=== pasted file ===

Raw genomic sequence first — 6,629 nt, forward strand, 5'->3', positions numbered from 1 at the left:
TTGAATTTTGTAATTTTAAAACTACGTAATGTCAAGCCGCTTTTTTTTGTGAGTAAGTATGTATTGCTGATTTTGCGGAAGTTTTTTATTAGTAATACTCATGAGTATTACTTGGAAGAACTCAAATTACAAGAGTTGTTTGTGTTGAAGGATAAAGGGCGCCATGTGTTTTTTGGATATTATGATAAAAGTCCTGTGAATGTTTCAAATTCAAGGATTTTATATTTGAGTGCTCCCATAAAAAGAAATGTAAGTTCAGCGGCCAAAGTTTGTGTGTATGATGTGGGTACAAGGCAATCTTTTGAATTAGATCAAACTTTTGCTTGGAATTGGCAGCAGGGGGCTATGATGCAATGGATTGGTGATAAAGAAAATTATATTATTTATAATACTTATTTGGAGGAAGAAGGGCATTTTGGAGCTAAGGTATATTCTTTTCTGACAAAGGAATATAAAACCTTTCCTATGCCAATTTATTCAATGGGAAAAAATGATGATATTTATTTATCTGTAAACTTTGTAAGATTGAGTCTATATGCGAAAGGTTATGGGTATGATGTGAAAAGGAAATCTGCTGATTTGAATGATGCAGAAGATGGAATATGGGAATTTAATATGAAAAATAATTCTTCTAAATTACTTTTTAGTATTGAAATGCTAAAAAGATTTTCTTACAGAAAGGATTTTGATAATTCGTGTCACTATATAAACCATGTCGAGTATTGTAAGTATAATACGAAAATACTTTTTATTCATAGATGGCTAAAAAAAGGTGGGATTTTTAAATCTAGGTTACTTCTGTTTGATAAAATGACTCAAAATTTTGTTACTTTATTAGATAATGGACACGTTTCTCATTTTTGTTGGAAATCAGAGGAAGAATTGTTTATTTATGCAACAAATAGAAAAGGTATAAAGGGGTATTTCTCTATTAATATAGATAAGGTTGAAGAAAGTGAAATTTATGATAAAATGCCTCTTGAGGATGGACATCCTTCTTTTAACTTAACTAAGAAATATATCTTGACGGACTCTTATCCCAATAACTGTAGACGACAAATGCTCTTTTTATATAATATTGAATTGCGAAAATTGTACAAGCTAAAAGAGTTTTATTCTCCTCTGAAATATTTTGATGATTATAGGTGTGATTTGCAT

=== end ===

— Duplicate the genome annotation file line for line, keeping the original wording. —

Raw genomic sequence first — 6,629 nt, forward strand, 5'->3', positions numbered from 1 at the left:
TTGAATTTTGTAATTTTAAAACTACGTAATGTCAAGCCGCTTTTTTTTGTGAGTAAGTATGTATTGCTGATTTTGCGGAAGTTTTTTATTAGTAATACTCATGAGTATTACTTGGAAGAACTCAAATTACAAGAGTTGTTTGTGTTGAAGGATAAAGGGCGCCATGTGTTTTTTGGATATTATGATAAAAGTCCTGTGAATGTTTCAAATTCAAGGATTTTATATTTGAGTGCTCCCATAAAAAGAAATGTAAGTTCAGCGGCCAAAGTTTGTGTGTATGATGTGGGTACAAGGCAATCTTTTGAATTAGATCAAACTTTTGCTTGGAATTGGCAGCAGGGGGCTATGATGCAATGGATTGGTGATAAAGAAAATTATATTATTTATAATACTTATTTGGAGGAAGAAGGGCATTTTGGAGCTAAGGTATATTCTTTTCTGACAAAGGAATATAAAACCTTTCCTATGCCAATTTATTCAATGGGAAAAAATGATGATATTTATTTATCTGTAAACTTTGTAAGATTGAGTCTATATGCGAAAGGTTATGGGTATGATGTGAAAAGGAAATCTGCTGATTTGAATGATGCAGAAGATGGAATATGGGAATTTAATATGAAAAATAATTCTTCTAAATTACTTTTTAGTATTGAAATGCTAAAAAGATTTTCTTACAGAAAGGATTTTGATAATTCGTGTCACTATATAAACCATGTCGAGTATTGTAAGTATAATACGAAAATACTTTTTATTCATAGATGGCTAAAAAAAGGTGGGATTTTTAAATCTAGGTTACTTCTGTTTGATAAAATGACTCAAAATTTTGTTACTTTATTAGATAATGGACACGTTTCTCATTTTTGTTGGAAATCAGAGGAAGAATTGTTTATTTATGCAACAAATAGAAAAGGTATAAAGGGGTATTTCTCTATTAATATAGATAAGGTTGAAGAAAGTGAAATTTATGATAAAATGCCTCTTGAGGATGGACATCCTTCTTTTAACTTAACTAAGAAATATATCTTGACGGACTCTTATCCCAATAACTGTAGACGACAAATGCTCTTTTTATATAATATTGAATTGCGAAAATTGTACAAGCTAAAAGAGTTTTATTCTCCTCTGAAATATTTTGATGATTATAGGTGTGATTTGCAT